it looks to the safety ot the Union and the securitv
of State rights, it meddles not with tbe old issues of
parties, but seeks to elevate justice above fanaticism,
aud to silence the voic of sectional discord.
This point he handled with kill aud effect, and
the pitiful chaige was scattered to the winds. lie
then took up the catholic question and proved, by
citing from history, the annulluient of the Magna
I'harta, by the Pope, his attempt to depose Queen
Eliiib.'th, his gift of the British Inles to Pnilip of
Spain, his denial to the French of the right of re
volution, at the time when they dethroned Louis
Fhi!ip, his lata bull against the kingdom of Sardinia
and other instances of a like character, that the
pope has always claimed, hai often exercised and
hi never surrendered the claim to temporal power
Iu addition to proof drawn from historian of the
highest rank, he quoted freely from catholic journals
of the present day, and in our own country, to show
that temporal power is claimed for tbe pope by the
bifhops aud priests in our very midat.
From tbe New Tor Co a If r tod Enquirer.
The FJucy Expedition.
Portions of the transaction connected with Col
Kiuney's expedition, whi h the Government de
sires to develop, remain surrounded with mystery.
It is Ivelieved that the proprietors of the stonier
United Slate were anxious to provoke the Feder
al authorities to seixe her, in order to lay a founda
tion for a claim against the Government. The
Collector refused to Hsue clearance to this vessel
because the papers required by law were not pro
duced. But one of the vetscls supposed to be freighted
with arms for the Kinney expedition, has been seis
ed, the Magnolia, The Government was more
anxious to catch bar cousort,, the Amelia, because
that veeael haa arms oo board whicu bear marks
by which they can be recoguised aa having been
provided for a previously arranged expedition.
The arms and ammunitions carried by these two
vesaela were insured by officca ia this city on board
another verael, and were, it ia eUedged, secretly
transferred to the Amelia and Magnolia in the bar
tor. If this allegation can be established, the
insurance will, of course, be forfeited. The ren
desvous appointed for the several vessels was a
place in Jamaica.
The arasa wre erfgloally collected, and the ves
sels chartered for some cuicrprie which the gov
eminent haa not yrt been aula to ferret out. Tbej
next parsed into the hands of the agents ot tbe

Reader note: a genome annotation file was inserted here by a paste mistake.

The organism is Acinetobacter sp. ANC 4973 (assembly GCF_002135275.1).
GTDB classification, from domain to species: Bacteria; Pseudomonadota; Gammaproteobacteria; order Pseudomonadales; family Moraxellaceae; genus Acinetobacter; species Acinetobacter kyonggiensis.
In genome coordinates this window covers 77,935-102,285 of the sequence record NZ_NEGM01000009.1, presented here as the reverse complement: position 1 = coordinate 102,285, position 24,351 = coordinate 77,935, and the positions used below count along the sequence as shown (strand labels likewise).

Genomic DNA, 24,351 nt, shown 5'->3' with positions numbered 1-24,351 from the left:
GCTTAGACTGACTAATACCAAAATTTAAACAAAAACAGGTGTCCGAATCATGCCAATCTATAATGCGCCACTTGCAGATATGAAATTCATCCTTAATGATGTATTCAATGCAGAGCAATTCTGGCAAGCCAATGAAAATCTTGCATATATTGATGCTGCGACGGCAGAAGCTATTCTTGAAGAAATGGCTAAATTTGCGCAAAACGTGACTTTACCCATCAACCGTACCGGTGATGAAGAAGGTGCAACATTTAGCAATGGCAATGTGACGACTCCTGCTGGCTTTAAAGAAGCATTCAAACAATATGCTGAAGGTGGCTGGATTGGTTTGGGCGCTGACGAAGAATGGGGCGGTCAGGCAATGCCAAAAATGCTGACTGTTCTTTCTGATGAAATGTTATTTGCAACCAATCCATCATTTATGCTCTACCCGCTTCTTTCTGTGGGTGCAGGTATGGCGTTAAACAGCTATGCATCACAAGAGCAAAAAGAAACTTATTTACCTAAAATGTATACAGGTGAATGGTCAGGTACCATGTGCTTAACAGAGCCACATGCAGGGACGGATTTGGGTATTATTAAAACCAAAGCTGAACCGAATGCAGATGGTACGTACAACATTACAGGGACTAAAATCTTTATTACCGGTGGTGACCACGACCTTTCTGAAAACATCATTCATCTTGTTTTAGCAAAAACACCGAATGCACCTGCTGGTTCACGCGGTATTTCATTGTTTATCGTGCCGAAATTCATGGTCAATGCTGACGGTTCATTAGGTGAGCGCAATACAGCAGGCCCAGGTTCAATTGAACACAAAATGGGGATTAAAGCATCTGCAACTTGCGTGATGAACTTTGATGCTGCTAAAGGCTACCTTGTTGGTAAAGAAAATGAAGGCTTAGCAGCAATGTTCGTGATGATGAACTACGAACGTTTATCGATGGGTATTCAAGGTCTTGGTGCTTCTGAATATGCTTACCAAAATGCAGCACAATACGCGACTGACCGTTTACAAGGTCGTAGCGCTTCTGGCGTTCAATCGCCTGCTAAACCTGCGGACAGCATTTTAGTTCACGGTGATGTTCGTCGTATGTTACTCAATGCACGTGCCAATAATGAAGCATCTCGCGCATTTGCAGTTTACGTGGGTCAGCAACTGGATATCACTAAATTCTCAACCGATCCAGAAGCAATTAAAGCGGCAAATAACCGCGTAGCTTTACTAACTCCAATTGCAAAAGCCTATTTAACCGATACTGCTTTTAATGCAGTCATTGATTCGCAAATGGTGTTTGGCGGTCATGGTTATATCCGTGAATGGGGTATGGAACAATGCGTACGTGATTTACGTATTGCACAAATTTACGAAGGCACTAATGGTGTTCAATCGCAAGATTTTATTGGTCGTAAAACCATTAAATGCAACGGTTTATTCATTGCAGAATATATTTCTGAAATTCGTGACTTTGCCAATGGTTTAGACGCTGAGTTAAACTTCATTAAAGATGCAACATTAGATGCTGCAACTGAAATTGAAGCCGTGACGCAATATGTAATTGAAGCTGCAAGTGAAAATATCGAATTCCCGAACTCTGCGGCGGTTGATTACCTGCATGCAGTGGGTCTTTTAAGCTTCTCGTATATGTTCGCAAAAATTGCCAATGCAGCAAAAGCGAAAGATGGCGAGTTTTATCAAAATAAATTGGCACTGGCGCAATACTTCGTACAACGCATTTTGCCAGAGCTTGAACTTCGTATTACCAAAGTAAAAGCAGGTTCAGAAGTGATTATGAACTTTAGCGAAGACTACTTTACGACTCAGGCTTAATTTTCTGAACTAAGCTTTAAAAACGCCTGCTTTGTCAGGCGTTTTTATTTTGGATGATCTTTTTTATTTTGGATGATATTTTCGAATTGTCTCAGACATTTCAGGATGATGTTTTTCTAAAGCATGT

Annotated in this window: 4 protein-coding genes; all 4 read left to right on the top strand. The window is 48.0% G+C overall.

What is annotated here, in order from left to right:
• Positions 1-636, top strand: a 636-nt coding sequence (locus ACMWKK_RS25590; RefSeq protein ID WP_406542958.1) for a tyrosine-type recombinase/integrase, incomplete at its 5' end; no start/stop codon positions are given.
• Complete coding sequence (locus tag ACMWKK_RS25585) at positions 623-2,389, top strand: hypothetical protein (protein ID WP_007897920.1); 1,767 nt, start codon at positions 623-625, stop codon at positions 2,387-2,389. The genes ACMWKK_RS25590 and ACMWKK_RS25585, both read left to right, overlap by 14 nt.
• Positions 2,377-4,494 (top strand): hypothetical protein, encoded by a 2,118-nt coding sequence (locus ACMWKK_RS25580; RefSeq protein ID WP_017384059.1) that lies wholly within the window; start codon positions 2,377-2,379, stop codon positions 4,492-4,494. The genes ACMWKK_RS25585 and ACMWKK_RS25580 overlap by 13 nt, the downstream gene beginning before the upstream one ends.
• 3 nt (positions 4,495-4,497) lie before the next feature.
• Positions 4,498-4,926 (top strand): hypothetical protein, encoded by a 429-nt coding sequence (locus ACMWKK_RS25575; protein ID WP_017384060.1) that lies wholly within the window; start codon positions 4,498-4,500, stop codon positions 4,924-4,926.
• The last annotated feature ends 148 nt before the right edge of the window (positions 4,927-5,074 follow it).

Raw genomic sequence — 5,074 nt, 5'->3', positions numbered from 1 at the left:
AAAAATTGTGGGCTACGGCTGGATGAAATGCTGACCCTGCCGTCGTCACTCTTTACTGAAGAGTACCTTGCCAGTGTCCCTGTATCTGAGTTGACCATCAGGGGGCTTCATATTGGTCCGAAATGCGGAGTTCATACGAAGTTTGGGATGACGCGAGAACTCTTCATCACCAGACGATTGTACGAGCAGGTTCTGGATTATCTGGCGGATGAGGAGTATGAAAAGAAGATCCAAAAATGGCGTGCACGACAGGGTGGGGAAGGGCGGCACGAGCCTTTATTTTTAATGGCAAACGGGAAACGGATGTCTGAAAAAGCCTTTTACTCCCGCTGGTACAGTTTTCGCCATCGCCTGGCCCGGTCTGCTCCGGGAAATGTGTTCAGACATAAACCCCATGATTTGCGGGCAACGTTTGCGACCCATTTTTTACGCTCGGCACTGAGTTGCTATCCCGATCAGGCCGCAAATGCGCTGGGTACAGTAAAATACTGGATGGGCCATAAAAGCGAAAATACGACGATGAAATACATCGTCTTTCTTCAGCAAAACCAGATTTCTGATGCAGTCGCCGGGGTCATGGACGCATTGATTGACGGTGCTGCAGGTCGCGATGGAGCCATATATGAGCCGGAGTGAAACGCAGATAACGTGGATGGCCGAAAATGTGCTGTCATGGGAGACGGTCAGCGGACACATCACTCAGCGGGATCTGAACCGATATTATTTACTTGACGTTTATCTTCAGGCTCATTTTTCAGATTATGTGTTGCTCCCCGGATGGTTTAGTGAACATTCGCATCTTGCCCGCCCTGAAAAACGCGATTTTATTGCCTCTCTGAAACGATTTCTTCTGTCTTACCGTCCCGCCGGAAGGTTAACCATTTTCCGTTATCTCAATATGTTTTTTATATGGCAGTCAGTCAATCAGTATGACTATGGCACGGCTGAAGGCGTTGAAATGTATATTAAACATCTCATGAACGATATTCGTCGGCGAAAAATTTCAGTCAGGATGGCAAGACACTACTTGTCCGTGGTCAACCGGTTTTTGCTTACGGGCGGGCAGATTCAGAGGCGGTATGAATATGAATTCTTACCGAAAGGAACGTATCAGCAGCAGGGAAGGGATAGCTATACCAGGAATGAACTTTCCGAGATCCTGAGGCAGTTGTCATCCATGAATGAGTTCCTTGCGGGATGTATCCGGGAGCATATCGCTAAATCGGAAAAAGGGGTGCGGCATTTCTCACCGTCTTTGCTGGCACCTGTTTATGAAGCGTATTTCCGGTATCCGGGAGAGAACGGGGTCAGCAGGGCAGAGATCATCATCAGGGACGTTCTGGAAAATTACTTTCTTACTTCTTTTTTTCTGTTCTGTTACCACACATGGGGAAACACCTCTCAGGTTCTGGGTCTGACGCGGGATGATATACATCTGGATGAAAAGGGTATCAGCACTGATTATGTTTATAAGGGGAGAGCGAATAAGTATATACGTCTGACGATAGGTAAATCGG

Cuban Junta, and the Information whieb led to
their atizure and to tbe search of the ataaMchu
setu, and the proceedings relative to the United
State, is believed to have been given by parties
employed by the Junta, in some of the mulufamea
preparations for tbe invasion of Cuba.
Col. Kinney paid $500 a day demurrage for the
Amelia and Magnolia, while hovering about the
coast and keys of Florida. lie may yet get into
Centra! America with the warlike material oo board
the. Amelia, but it ia much more probable that the
isf II will be overhauled aud seized by a Uuited
States vessel at San Juan.
One of the designs attributed to Col. Kinney it
that of Uking possession of the American Transit
Company's property at San Joan, in satisfaction of
t debt due the State of Nicaragua, Aa it was tbe
parpose of the Colonel to become a citizen of that
Slate, this project was a proof of his patriotic zeal
ia enforcing tbe righu of Lis aJopted country.
r. tt, nw "p!te protection of Nicaragua,
aa alliance bad bee a formed between Col. Kinney
and Col. Walker, ex-rreUdentof Lower California.
They were to meet ee the shores of the lake, and
put down all the enemies of that dUtarbed and uu
The CpeaJdng at Cookrille. '
A letter from Sparte dated the 28tb, saya :
44 1 was at Cook villa at the discussion. Col.
Gentry did better than at. Sparta, and so far as I
I could learn, made a decided impression in bis fa
vor.' He spoke first, and Governor Johnson in his
last reply brought up the Kossuth bill against CoL
Gentry, and occupied most of his half hour in dis
cussing it, when CoL G. had no chance to reply. I
had always understood that to be nngentlemanly."
..Thk Ameeicas Pabtt is Nkw Yobk. The
New York Express, a paper that speaks with
care, says : "The American party of the State
of New York, so far as we can see or hear, is
a unit" This is good news, and it ia just wl a
we fully expected.-- 1
t , .
AJHESICAW 7ICT0BT 1
Three Cheer for inemphla!
- Earn Triumphant !
The Memphis papeis of the 29th contain
tiie result of the Municipal election in that
city on the day previous. It was a signal tri
umph of 4Sam,n the American party electing
iu candidates for Mayor, Marshal, Tax Collec
tor, Wharf Master, and Captains of Night and
D ly Police; also, in the election of nisb Al
dermen out of twelve, and by unexpectedly
We regret to see that Hcme T. Hill, Esq.,
the gentlemanly and efficient Recorder ot the
city, was'defeated by eleven votes. The lIm
mortal Eight" Aldermen who stood out in fa
vor of selling the Navy Yard in the fuce of
all sorts of influences, were all re-elected The
maj rity for A. II. Douglasa fur Mayor over
J. Wickersham was 133, while the average
msjurities for the American candidates for tax
Collector, Marshal, Wharf Master, &c, was
The Bugle and Enquirer has the following
cheering paragraph in connection with tl en-
ault of this election. Read it, American-,
buckle on your armor, and res"ve to go forth
to battle from this until the first Thursday in
August, with a determination to realize i a
predictions. It can be done it w ill be done.
The enemy is already discomfited a few more
well directed blows, and they will fly in con
fusion: One of the most brilliant triumphs ever achieved
by any party in Memphis has just crowned the
efforts of the indomitable American party. Tbe